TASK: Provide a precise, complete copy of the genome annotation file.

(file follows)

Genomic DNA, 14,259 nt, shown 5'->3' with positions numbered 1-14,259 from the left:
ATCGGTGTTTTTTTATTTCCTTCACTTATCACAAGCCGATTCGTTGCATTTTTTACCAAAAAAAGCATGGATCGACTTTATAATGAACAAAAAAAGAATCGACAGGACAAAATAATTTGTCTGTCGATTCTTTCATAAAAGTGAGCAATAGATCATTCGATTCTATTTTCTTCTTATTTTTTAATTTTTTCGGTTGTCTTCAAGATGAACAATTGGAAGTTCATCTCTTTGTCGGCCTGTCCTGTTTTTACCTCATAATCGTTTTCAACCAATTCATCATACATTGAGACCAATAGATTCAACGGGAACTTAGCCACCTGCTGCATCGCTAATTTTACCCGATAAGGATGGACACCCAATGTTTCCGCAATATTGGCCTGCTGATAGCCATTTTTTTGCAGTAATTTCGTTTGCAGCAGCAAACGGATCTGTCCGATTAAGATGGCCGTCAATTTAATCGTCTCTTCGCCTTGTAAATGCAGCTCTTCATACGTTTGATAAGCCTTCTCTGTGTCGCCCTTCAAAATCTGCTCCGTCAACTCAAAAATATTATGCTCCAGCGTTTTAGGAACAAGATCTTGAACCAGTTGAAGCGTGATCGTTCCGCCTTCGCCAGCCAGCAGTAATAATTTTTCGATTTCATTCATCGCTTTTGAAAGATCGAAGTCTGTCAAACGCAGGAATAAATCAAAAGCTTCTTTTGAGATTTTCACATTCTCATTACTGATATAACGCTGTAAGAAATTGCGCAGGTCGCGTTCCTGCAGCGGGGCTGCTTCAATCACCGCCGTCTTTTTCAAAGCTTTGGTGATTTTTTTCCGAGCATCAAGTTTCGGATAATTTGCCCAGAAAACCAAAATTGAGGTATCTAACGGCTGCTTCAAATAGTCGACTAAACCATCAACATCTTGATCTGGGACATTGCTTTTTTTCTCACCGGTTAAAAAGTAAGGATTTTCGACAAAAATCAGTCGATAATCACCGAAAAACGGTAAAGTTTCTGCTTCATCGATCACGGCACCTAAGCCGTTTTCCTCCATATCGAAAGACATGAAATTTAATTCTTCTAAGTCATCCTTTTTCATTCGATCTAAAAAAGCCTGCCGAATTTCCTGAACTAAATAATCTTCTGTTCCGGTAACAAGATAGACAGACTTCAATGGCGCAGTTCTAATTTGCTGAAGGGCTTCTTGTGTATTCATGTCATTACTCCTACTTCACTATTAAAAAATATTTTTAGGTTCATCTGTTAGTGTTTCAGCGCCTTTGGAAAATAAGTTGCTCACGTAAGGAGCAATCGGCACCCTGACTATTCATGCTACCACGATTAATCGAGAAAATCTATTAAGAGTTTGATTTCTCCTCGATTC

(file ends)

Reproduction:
Genomic DNA, 14,259 nt, shown 5'->3' with positions numbered 1-14,259 from the left:
ATCGGTGTTTTTTTATTTCCTTCACTTATCACAAGCCGATTCGTTGCATTTTTTACCAAAAAAAGCATGGATCGACTTTATAATGAACAAAAAAAGAATCGACAGGACAAAATAATTTGTCTGTCGATTCTTTCATAAAAGTGAGCAATAGATCATTCGATTCTATTTTCTTCTTATTTTTTAATTTTTTCGGTTGTCTTCAAGATGAACAATTGGAAGTTCATCTCTTTGTCGGCCTGTCCTGTTTTTACCTCATAATCGTTTTCAACCAATTCATCATACATTGAGACCAATAGATTCAACGGGAACTTAGCCACCTGCTGCATCGCTAATTTTACCCGATAAGGATGGACACCCAATGTTTCCGCAATATTGGCCTGCTGATAGCCATTTTTTTGCAGTAATTTCGTTTGCAGCAGCAAACGGATCTGTCCGATTAAGATGGCCGTCAATTTAATCGTCTCTTCGCCTTGTAAATGCAGCTCTTCATACGTTTGATAAGCCTTCTCTGTGTCGCCCTTCAAAATCTGCTCCGTCAACTCAAAAATATTATGCTCCAGCGTTTTAGGAACAAGATCTTGAACCAGTTGAAGCGTGATCGTTCCGCCTTCGCCAGCCAGCAGTAATAATTTTTCGATTTCATTCATCGCTTTTGAAAGATCGAAGTCTGTCAAACGCAGGAATAAATCAAAAGCTTCTTTTGAGATTTTCACATTCTCATTACTGATATAACGCTGTAAGAAATTGCGCAGGTCGCGTTCCTGCAGCGGGGCTGCTTCAATCACCGCCGTCTTTTTCAAAGCTTTGGTGATTTTTTTCCGAGCATCAAGTTTCGGATAATTTGCCCAGAAAACCAAAATTGAGGTATCTAACGGCTGCTTCAAATAGTCGACTAAACCATCAACATCTTGATCTGGGACATTGCTTTTTTTCTCACCGGTTAAAAAGTAAGGATTTTCGACAAAAATCAGTCGATAATCACCGAAAAACGGTAAAGTTTCTGCTTCATCGATCACGGCACCTAAGCCGTTTTCCTCCATATCGAAAGACATGAAATTTAATTCTTCTAAGTCATCCTTTTTCATTCGATCTAAAAAAGCCTGCCGAATTTCCTGAACTAAATAATCTTCTGTTCCGGTAACAAGATAGACAGACTTCAATGGCGCAGTTCTAATTTGCTGAAGGGCTTCTTGTGTATTCATGTCATTACTCCTACTTCACTATTAAAAAATATTTTTAGGTTCATCTGTTAGTGTTTCAGCGCCTTTGGAAAATAAGTTGCTCACGTAAGGAGCAATCGGCACCCTGACTATTCATGCTACCACGATTAATCGAGAAAATCTATTAAGAGTTTGATTTCTCCTCGATTC